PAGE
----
We've been here for 6 months now, and maybe we've just been one of the lucky ones. It's still early days yet but so far, I think we have settled in nicely. Returning home has made me realise that I am truly a Canadian at heart. And how does that saying go? Home is where the heart is. Yes, expats, you CAN go home (if you want).
So what do you think? Have you thought about going home or have you done it? Leave us a comment below!
Jan 20, 2015
Sep 24, 2014
It's amazing how much stuff you can accumulate especially with young children in the household. Prior to leaving on our 'Big Trip' of 2011 and now again prior to our immigration to Canada, we had to de-clutter our house. This time, we also aimed to get rid of our 2 vehicles, almost all of our furniture and unnecessary items such as home decor. Sure, you can throw away stuff you don't need, or give it away to friends or charities. But for us, we also like to make a few extra dollars 'recycling' it as the money would certainly come in handy when having to replace it once we moved to Canada.
I'm happy to report that we managed to sell most everything we had intended to, and found homes for the rest. Here's some Tips on how to get rid of your stuff, based on our recent experience in Australia:
Aug 4, 2014
Apr 21, 2014
We’re not usually fans of big cities due to the faster pace, increased traffic and higher cost of accommodation. On the other hand, cities can also offer interesting opportunities not readily available elsewhere. So we consciously chose to have a 48hr stop over in Kuala Lumpur, Malaysia to seek out some things to do with the kids and came up with more than we actually had time for! What did we get up to?
Apr 13, 2014
We’re off again on another trip to SEA, this time for 17 nights. While we have always travelled fairly light on our past smaller trips, we still used to check 1 bag at 15kg and then carry on a day bag each plus a handbag/camera bag. As we tend to take budget carriers, checked bags also have an extra charge. But on our last trip that we realised that the weight of our 1 checked bag could possibly be redistributed to 2 carry on bags and that our carry on bags could be more efficiently packed. So for this trip, we challenged ourselves to fly with carry-on baggage only! Still, could we achieve the limit of 1 carry on each not exceeding 56cm x 36cm and at a maximum weight of 7kg, plus a handbag or laptop bag? How did we do?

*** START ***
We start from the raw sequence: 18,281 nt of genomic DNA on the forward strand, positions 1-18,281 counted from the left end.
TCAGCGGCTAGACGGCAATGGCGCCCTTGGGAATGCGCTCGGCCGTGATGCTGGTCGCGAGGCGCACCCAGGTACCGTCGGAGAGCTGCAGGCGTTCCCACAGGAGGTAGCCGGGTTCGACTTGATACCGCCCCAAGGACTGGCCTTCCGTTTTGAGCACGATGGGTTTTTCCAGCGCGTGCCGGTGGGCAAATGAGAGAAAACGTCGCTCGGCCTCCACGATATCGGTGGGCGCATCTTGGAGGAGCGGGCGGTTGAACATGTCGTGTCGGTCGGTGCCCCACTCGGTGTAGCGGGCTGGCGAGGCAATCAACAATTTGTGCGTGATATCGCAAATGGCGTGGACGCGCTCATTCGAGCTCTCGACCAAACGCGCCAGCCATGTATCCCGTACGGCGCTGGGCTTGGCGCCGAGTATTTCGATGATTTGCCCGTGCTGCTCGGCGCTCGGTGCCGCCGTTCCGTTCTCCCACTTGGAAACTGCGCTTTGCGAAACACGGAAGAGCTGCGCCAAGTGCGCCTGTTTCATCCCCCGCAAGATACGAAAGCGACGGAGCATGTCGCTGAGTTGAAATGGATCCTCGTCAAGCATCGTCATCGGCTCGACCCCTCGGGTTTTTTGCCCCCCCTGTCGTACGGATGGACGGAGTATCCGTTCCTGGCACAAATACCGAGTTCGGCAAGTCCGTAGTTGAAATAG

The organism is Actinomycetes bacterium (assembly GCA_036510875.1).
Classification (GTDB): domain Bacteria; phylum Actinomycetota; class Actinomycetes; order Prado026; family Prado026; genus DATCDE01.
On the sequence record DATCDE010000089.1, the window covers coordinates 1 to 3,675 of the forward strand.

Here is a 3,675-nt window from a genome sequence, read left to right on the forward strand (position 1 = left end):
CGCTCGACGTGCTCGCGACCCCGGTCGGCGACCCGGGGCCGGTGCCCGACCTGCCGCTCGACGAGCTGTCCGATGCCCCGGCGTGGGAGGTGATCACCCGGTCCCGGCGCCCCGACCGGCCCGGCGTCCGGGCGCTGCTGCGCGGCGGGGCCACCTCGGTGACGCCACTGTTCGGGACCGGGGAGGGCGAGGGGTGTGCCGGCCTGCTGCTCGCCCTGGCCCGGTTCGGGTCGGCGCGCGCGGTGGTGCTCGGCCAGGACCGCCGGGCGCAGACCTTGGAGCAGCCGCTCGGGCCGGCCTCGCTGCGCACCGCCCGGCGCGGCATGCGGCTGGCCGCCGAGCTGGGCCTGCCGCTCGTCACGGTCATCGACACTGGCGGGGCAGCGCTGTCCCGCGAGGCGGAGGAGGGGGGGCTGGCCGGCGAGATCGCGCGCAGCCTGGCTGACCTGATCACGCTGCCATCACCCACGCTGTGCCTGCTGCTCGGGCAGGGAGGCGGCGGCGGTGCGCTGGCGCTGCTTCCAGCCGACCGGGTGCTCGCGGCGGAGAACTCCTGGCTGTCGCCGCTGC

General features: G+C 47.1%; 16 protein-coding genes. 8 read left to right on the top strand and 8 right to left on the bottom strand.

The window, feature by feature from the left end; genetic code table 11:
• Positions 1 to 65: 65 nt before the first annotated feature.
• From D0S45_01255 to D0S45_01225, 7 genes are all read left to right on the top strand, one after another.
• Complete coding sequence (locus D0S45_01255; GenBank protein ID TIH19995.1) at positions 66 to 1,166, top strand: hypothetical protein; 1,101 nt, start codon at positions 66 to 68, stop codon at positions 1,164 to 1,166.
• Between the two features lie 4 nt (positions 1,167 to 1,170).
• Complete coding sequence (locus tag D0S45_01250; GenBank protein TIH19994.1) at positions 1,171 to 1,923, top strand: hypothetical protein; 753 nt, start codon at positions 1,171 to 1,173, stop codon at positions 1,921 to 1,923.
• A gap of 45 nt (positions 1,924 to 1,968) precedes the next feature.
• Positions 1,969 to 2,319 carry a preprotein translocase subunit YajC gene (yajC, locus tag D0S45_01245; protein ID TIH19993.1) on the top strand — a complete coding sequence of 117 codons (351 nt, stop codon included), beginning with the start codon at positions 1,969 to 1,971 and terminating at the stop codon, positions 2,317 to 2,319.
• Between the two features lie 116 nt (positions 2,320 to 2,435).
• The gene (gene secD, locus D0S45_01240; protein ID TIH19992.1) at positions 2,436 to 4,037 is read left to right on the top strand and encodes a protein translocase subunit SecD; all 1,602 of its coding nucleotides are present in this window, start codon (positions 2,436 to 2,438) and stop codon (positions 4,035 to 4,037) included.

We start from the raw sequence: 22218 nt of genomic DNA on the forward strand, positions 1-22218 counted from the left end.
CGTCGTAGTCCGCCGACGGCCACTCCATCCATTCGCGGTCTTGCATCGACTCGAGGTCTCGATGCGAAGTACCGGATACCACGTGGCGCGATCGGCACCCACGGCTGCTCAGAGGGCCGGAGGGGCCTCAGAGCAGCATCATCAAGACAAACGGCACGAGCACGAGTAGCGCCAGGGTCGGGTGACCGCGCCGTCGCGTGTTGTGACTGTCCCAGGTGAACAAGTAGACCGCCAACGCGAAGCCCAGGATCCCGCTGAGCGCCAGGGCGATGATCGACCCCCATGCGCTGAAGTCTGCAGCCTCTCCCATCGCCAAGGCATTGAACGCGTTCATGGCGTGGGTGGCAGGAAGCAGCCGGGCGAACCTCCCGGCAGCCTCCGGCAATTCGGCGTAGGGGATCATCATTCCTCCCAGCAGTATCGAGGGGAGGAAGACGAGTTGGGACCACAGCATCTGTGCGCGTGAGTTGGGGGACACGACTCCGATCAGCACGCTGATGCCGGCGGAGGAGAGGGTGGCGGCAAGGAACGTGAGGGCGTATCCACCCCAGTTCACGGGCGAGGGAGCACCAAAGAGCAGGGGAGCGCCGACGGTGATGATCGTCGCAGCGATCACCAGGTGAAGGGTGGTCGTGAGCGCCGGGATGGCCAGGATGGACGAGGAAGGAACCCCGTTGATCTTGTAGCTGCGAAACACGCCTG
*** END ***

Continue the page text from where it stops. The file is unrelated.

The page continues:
Sep 12, 2013
One of the most asked questions we get is whether or not one should pre-book their accommodation when traveling on a budget in Asia.
As many of our readers should know, when we travel we rarely book in advance. For many people, this is utterly unconceivable—scary even! Here, we’d like to share with you our thoughts and tips on how we make this work.
Aug 6, 2013
Bangkok is an amazing, vibrant city that blends first- world cosmopolitan perks like air-conditioned shopping centres with the ancient cultures of Asia featuring centuries-old temples and monuments. But what’s there to do with the kids and on a budget??
The answer is: more than you think!
Here are our Top 5 Favourite Affordable Things To Do With Kids in Bangkok: